What is high blood pressure?
High blood pressure is a term that is used to acknowledge that a person’s blood pressure is above what is considered normal. High blood pressure is also called hypertension.
Measuring a person's blood pressure gives a healthcare professional an indication of how effectively that person's heart is working to pump blood around their body. If their heart and blood vessels are working efficiently, then their blood pressure will be normal or slightly below normal. If their heart is having to work very hard to pump blood around their body, then their blood pressure will be high.
Blood pressure is composed of two measurements.
- The first recording is called the systolic pressure and it measures the force the heart must pump against to get blood to flow around the body. It can indicate how flexible or stiff the blood vessels are. During this measurement, the blood pressure cuff inflates to a certain extent and records what pressure around the arm stops blood flow.
- The second recording is called diastolic pressure. This measures the resting pressure when the heart relaxes between heartbeats. It is recorded while the blood pressure cuff is deflating.
Most experts consider a normal blood pressure to be 120/80 mm Hg. Ideally, everybody’s blood pressure should be below 130/80 mm Hg. If the first number is above 130 or the second number is above 80 then a person is said to have high blood pressure.
What are the symptoms of high blood pressure?
Most people experience no symptoms when their blood pressure is high. Sometimes people may develop a headache or feel unwell; however, most do not connect these vague symptoms as having to do with their heart.
If high blood pressure is left untreated, it can damage blood vessels and increase a person’s risk of having a stroke or a heart attack. It also causes the heart to enlarge and weaken because it essentially wears itself out from having to work so hard to push blood around the body. People with high blood pressure are also more likely to develop high cholesterol, kidney and eye problems, and have poor circulation in the legs and feet.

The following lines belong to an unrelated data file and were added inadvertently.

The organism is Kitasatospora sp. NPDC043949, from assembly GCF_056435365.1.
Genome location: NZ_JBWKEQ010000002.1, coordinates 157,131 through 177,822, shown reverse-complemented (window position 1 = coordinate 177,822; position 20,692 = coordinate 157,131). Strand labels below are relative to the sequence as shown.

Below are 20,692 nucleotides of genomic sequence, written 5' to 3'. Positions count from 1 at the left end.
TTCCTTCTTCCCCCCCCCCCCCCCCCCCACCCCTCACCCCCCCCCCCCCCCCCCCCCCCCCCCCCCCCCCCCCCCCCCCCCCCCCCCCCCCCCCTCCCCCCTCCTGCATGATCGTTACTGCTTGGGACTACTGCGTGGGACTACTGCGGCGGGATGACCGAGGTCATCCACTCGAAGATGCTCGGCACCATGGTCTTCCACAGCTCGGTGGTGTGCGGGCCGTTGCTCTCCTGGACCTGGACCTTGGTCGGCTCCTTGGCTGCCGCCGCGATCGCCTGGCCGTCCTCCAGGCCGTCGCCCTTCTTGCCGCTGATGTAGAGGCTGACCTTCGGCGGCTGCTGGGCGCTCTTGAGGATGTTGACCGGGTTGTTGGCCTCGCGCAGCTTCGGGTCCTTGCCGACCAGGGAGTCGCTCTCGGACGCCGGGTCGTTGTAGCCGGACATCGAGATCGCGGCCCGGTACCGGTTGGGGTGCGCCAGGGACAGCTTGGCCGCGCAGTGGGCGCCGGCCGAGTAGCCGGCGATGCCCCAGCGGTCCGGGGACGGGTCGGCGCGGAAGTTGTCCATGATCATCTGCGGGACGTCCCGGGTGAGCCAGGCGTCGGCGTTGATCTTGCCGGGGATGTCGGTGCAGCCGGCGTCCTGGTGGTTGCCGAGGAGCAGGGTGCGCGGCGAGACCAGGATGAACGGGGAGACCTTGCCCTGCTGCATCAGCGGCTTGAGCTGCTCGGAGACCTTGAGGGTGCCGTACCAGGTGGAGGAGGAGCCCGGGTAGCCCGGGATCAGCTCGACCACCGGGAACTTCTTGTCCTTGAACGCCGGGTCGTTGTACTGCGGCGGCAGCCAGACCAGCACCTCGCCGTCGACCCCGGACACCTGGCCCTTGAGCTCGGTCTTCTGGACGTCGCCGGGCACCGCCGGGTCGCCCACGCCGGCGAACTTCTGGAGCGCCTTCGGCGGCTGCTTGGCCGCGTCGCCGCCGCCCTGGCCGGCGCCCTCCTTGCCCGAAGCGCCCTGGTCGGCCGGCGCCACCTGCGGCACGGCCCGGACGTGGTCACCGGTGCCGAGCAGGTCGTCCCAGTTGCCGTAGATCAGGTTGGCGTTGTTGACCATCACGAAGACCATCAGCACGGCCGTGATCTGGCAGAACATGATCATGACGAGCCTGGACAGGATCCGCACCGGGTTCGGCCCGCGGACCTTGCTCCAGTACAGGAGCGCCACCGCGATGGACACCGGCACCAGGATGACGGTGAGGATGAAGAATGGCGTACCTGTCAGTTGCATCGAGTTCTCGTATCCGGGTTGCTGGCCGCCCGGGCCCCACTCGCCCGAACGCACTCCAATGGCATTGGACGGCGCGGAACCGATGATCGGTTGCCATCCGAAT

How is high blood pressure diagnosed?
It is not uncommon for a person's blood pressure to go high occasionally; however, persistently high blood pressure is a concern. For this reason, if a doctor or nurse takes your blood pressure and it is high but you don’t have any risk factors or symptoms, then at least two other separate measurements should be taken before you are diagnosed with high blood pressure.
Before getting your blood pressure taken you should avoid the following for at least an hour before the measurement:
- Strenuous exercise
- Stressful situations.
Sit down for at least five minutes before the reading is taken and don’t talk while it is being measured.
Other tests may be ordered if your doctor concludes you have high blood pressure. These may include blood tests, an electrocardiogram, and sometimes a chest x-ray.
How is high blood pressure treated?
Treatment depends on how high your blood pressure is. For people whose systolic reading falls in the range 120 to 129 and the diastolic reading is equal to or less than 80, lifestyle changes are usually recommended over medications.
These may include:
- Losing weight if you are overweight
- Eating a diet rich in fruits and vegetables
- Eating less salt
- Eating less saturated fats
- Increased physical activity
- More physical activity
- Limiting alcohol.
For people with a systolic reading greater than 130 or a diastolic reading greater than 80, treatment may be considered. Sometimes more than one medication is prescribed.
Medications for high blood pressure include:
- ACE inhibitors
- Angiotensin-receptor blockers
- Calcium channel blockers